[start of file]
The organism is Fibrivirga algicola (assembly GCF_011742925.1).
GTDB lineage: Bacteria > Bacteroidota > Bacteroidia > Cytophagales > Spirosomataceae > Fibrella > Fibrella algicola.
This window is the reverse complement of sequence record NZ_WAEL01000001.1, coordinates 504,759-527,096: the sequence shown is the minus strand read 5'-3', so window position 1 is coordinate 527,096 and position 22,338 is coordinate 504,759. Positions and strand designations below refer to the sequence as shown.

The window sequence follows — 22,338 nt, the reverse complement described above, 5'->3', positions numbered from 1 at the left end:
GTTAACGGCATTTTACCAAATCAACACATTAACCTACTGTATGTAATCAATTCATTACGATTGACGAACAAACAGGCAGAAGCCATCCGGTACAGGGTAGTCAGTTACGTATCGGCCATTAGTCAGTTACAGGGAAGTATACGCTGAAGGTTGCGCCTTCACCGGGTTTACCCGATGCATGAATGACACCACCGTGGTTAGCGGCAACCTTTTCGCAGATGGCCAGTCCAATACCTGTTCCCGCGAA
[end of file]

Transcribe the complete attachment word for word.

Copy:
The organism is Fibrivirga algicola (assembly GCF_011742925.1).
GTDB lineage: Bacteria > Bacteroidota > Bacteroidia > Cytophagales > Spirosomataceae > Fibrella > Fibrella algicola.
This window is the reverse complement of sequence record NZ_WAEL01000001.1, coordinates 504,759-527,096: the sequence shown is the minus strand read 5'-3', so window position 1 is coordinate 527,096 and position 22,338 is coordinate 504,759. Positions and strand designations below refer to the sequence as shown.

The window sequence follows — 22,338 nt, the reverse complement described above, 5'->3', positions numbered from 1 at the left end:
GTTAACGGCATTTTACCAAATCAACACATTAACCTACTGTATGTAATCAATTCATTACGATTGACGAACAAACAGGCAGAAGCCATCCGGTACAGGGTAGTCAGTTACGTATCGGCCATTAGTCAGTTACAGGGAAGTATACGCTGAAGGTTGCGCCTTCACCGGGTTTACCCGATGCATGAATGACACCACCGTGGTTAGCGGCAACCTTTTCGCAGATGGCCAGTCCAATACCTGTTCCCGCGAA